Ryan Waller’s story – The truth of what really happened on Christmas Night 2006

Ryan Waller

“Innocent until proven guilty” is the principal treatment given to people who find themselves on the other side of the law. But for 18-year-old Ryan Waller, the Phoenix police booked him as a murderer at first sight when he was, in fact, a victim. The course of events that followed changed Waller’s life forever.

On an ordinary Christmas night in 2006, Waller and his girlfriend Heather Quan were shot during an armed robbery carried out by a father-son duo. As luck would favor, Waller managed to survive the attack but Quan did not. The case is notable for its botched investigation and the barrage of misinformation spread by the media. But the truth of what actually happened that night could not be any more different.

Contrary to media reports, Ryan Waller and Heather Quan were victims of robbery and had no personal relationship with the perpetrators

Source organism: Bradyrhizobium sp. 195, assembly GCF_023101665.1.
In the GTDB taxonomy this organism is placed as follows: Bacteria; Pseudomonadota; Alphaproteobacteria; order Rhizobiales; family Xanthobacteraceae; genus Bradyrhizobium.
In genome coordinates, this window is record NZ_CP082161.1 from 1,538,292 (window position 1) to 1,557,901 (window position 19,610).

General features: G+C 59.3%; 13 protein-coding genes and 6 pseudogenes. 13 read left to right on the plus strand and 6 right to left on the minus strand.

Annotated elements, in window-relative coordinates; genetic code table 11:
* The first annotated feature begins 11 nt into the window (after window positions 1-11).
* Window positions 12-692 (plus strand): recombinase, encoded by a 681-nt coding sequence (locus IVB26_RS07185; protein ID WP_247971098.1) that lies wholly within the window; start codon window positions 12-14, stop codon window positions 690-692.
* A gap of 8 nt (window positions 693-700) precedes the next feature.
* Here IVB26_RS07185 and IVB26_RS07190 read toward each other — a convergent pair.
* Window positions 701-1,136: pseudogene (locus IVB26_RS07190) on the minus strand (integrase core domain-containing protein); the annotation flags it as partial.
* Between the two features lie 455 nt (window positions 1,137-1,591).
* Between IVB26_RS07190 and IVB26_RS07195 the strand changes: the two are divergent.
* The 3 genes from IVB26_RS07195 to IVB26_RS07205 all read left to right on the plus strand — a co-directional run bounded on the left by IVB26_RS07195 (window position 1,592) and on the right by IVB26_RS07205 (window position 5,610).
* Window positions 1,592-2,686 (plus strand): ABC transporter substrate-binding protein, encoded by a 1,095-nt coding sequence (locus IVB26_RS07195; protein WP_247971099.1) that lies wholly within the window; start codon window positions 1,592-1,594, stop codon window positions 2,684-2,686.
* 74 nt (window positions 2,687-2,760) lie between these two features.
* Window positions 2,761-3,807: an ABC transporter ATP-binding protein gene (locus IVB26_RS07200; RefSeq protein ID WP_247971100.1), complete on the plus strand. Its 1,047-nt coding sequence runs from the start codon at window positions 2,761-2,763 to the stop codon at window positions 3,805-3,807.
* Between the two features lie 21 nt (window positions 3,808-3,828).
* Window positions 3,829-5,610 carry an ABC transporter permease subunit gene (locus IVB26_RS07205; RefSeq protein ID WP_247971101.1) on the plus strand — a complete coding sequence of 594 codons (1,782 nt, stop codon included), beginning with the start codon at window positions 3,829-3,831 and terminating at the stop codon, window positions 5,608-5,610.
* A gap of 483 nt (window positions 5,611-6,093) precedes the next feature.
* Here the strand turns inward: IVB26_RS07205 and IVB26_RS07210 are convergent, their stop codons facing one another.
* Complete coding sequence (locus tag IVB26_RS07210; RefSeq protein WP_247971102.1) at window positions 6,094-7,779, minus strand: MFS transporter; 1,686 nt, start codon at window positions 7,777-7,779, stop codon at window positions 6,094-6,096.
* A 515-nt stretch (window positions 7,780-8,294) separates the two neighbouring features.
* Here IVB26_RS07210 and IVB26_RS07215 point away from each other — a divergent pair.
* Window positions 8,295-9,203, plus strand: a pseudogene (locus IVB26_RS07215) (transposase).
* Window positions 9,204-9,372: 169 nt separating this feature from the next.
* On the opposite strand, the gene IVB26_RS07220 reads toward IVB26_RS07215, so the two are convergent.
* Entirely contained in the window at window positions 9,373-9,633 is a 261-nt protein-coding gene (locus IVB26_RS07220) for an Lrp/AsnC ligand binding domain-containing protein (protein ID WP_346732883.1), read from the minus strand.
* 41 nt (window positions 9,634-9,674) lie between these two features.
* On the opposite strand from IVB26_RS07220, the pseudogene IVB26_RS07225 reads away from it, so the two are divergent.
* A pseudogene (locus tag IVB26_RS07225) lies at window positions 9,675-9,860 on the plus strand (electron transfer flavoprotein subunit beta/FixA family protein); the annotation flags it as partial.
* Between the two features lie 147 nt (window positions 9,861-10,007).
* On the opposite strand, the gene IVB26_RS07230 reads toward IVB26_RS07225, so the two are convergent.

Heather Quan
Heather Quan

Ryan Waller and Heather Quan had been dating for nearly eight months and had recently moved in together. Waller had just graduated high school while Quan was a college student. They rented a house with another roommate, Alicia, in Phoenix, Arizona. On December 25, 2006, Richie Carver and his father, Larry Carver broke into their backdoor and fired shots.

Waller was hit in the face and Quan was shot in the head and left to die. The Carvers then burglarized the place and stole some electronics and a guitar, which would never be recovered. Unbeknownst to them, Waller had survived the shooting but Quan died instantly. She was 21 years old.

Media reports claimed that Ryan Waller and Richie Carver were former roommates and the shooting was a result of a previous armed altercation between the two. However, it has come to light that Waller had no personal relationship with Carver and had never been his roommate.

Carver had been a previous tenant of the house where Waller then presently lived with Quan and Alicia. He was kicked out of the house by his roommate Eric. It is known that Eric and Carver had a disagreement leading led to Carver’s eviction. Waller then rented the house and was Eric’s new roommate for a while. Later, Eric moved out and Quan began living with Waller.